December 20, 2017
Last month we discussed signs of Alzheimer Disease and other dementias (Click here for Dealing with Dementia, Part 1). Among the biggest challenges in caring for a person with dementia are the handling of money and addressing emotional issues.
Often one of the first signs that things are not quite right with an older parent is their handling of money. She may suddenly make bizarre purchases or accuse others of stealing her money. He may be defrauded by an unscrupulous salesman. Bills may go unpaid. We saw this with my mother-in-law. She had formerly been the head bookkeeper at a local bank, but now she couldn’t balance (or even find!) her own checkbook.
Many elders will resist turning over their financial affairs to their children. This is one of the reasons it is essential to have legal documents in place long before the need arises. Thankfully we were able to get my mother-in-law to sign necessary legal documents such as the Medical and Durable Powers of Attorney. This allowed her older son to handle all of her financial and legal affairs.
It was especially helpful that, as the caregivers, my husband and I did not have control over his mother’s money. Then when she stormed around the house yelling about wanting to control her money, I could tell her that she would have to talk it over with her son the next time she saw him, that I didn’t have anything to do with that, and that I was “just the daughter-in-law.” This kept her from viewing me as The Enemy.
Getting on “her” side was especially important for me when my husband was on extended mission trips out of the country: I had to know that I would be safe alone with her. We settled into a “best friends” relationship with lots of joking, teasing, and watching old movies while eating popcorn. Mom has been with us for five years now and has never attacked me personally, verbally or otherwise.
I believe part of the reason that she regards me as an ally is that I am not responsible for making financial and legal decisions on her behalf. It is not always possible to divide the responsibilities in this way, especially if you are caring for your spouse, but it is a consideration. If the decision-maker is not living in the same house, your loved one may cut you some slack as you face the common “enemy.” Remember that reasoning with her will generally be useless; if her reasoning ability was still intact, she would not need your care.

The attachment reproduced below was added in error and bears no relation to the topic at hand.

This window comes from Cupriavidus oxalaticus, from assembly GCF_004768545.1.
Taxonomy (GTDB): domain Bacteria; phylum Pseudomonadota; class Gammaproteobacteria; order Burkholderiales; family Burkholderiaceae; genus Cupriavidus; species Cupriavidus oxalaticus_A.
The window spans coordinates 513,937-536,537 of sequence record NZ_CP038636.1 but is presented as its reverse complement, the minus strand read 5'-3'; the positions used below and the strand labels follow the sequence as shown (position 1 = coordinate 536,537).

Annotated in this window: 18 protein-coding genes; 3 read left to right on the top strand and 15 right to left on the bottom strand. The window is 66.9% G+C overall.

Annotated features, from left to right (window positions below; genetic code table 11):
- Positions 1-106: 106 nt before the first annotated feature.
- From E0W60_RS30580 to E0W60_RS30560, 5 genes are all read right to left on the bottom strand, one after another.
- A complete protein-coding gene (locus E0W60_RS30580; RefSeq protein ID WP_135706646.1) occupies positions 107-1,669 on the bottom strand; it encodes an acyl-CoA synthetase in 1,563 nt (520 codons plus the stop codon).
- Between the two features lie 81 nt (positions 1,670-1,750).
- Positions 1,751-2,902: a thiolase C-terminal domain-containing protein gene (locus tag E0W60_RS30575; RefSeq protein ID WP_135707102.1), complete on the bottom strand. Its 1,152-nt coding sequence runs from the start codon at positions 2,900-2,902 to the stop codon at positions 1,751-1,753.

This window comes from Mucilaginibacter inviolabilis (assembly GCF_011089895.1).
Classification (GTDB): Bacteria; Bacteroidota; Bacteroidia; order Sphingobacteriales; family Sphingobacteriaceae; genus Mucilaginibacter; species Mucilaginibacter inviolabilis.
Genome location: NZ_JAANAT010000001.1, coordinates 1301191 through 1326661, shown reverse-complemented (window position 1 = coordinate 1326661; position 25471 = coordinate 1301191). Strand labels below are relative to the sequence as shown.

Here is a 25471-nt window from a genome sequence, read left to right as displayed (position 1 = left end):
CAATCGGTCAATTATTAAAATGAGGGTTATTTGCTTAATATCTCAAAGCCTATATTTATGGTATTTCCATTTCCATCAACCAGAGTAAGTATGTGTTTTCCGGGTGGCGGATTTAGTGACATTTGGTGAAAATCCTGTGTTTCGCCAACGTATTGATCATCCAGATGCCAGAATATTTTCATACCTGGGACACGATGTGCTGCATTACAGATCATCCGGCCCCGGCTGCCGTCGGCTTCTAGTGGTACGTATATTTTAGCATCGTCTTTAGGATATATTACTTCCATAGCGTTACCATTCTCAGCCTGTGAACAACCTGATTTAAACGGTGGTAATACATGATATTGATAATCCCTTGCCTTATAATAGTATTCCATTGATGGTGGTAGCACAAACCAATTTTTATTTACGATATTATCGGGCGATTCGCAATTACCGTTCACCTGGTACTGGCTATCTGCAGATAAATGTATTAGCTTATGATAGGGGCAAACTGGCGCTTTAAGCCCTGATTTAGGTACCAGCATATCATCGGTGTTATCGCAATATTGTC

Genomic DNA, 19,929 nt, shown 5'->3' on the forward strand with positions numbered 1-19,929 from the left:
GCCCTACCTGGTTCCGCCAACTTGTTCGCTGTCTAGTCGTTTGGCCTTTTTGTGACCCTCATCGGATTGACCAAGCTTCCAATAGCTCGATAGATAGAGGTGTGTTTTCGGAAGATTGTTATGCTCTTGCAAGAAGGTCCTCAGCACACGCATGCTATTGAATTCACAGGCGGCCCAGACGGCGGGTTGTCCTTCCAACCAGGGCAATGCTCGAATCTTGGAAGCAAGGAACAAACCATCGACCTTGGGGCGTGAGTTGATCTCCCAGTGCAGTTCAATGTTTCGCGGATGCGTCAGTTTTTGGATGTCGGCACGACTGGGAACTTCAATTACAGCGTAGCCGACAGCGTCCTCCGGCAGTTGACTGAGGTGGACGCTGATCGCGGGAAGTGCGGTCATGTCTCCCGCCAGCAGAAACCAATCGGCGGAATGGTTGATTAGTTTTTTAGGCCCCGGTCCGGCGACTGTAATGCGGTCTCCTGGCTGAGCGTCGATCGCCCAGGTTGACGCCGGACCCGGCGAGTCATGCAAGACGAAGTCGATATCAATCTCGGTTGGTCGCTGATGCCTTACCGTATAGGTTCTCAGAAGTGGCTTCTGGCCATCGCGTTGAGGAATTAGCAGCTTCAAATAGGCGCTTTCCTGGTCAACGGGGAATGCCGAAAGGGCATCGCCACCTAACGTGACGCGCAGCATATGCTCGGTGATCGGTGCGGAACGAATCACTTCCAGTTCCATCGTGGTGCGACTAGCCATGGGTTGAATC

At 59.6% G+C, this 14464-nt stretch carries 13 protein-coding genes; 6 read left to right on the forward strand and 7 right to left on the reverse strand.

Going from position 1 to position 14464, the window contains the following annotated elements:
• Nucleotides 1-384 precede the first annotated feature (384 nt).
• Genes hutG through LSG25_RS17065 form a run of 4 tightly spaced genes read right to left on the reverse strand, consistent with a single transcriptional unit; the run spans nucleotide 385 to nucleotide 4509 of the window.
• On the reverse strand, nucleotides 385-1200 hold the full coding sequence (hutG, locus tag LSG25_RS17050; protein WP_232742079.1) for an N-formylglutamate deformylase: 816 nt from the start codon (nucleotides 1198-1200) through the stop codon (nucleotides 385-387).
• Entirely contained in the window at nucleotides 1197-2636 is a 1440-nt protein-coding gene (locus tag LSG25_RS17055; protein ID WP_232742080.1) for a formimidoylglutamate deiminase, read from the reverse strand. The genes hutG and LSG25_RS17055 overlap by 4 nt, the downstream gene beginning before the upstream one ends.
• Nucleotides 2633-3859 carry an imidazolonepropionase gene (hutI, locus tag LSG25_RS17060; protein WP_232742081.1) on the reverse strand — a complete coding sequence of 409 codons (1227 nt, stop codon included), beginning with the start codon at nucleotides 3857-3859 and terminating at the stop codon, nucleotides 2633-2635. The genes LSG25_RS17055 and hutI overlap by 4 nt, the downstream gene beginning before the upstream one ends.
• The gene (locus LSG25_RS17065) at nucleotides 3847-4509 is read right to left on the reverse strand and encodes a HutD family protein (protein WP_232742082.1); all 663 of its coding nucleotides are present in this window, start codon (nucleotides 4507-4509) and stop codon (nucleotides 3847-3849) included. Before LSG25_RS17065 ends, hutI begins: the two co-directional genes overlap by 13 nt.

Caring for the emotional needs of a dementia patient can be challenging but it is vital, both for the elder and for the caregiver. The elder sometimes realizes that she is not acting normally and is embarrassed about it. Compassionate family members and friends will learn to enter into the space/time reality she is living in at the moment.
It is useless and cruel to correct her misconceptions. If she can’t remember who you are, just tell her that you are someone who loves her. She may be reliving her teen years and not believe you when you say that you are her son or daughter. And if she keeps asking where her late husband is, don’t repeatedly remind her that he died twenty years earlier. She will go the through the pain and grief of the news over and over again as if it is the first time she had heard the news. Instead, reassure her that she will be seeing him “someday soon.”
During the early days, Mom could easily communicate her feelings to us—and she did so quite loudly when upset about her loss of independence. We learned to think carefully before speaking to try to avoid topics that would trigger a negative response. For example, we didn’t use the words home, ranch, or money. We learned that reasoning with her accomplished nothing and only agitated her more. If she could reason things out, she wouldn’t have dementia. We reminded ourselves often that she was doing the best she could with what she had left.
Sometimes we were able to redirect the conversation to a safer topic, avoiding an emotional meltdown. Sometimes we could get on her side emotionally with comments such as, “That must be really frustrating for you” to show that we had heard her concerns. At times she just needed to spend time alone in her room, often napping and waking up having forgotten the unpleasantness. Mostly we prayed for all of us that no root of bitterness would grow in our hearts and God has been faithful to prevent that.
There are many other challenges in caring for a person with Alzheimer’s or other forms of dementia. As dementia progresses, the person’s ability to care for herself decreases until the caregiver is feeding, dressing, toileting, and medicating the elder. For a more detailed treatment of this and related subjects, see Home-Based Eldercare: Stories and Strategies for Caregivers.
© 2017 by Marcia K. Washburn who writes from her home in Colorado. Through the years, Marcia has cared for four adult relatives in her home and presently cares for her mother-in-law who has Alzheimer Disease. Marcia is the Assistant Director of Christian Family Eldercare. Her most recent book, Home-Based Eldercare: Stories and Strategies for Caregivers, is available at ChristianFamilyEldercare.org.
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December 20, 2017 by Marcia Washburn
- Visiting & Serving Seniors
- Caring for Parents and Relatives
- Home-based Elder Care in a Family Economy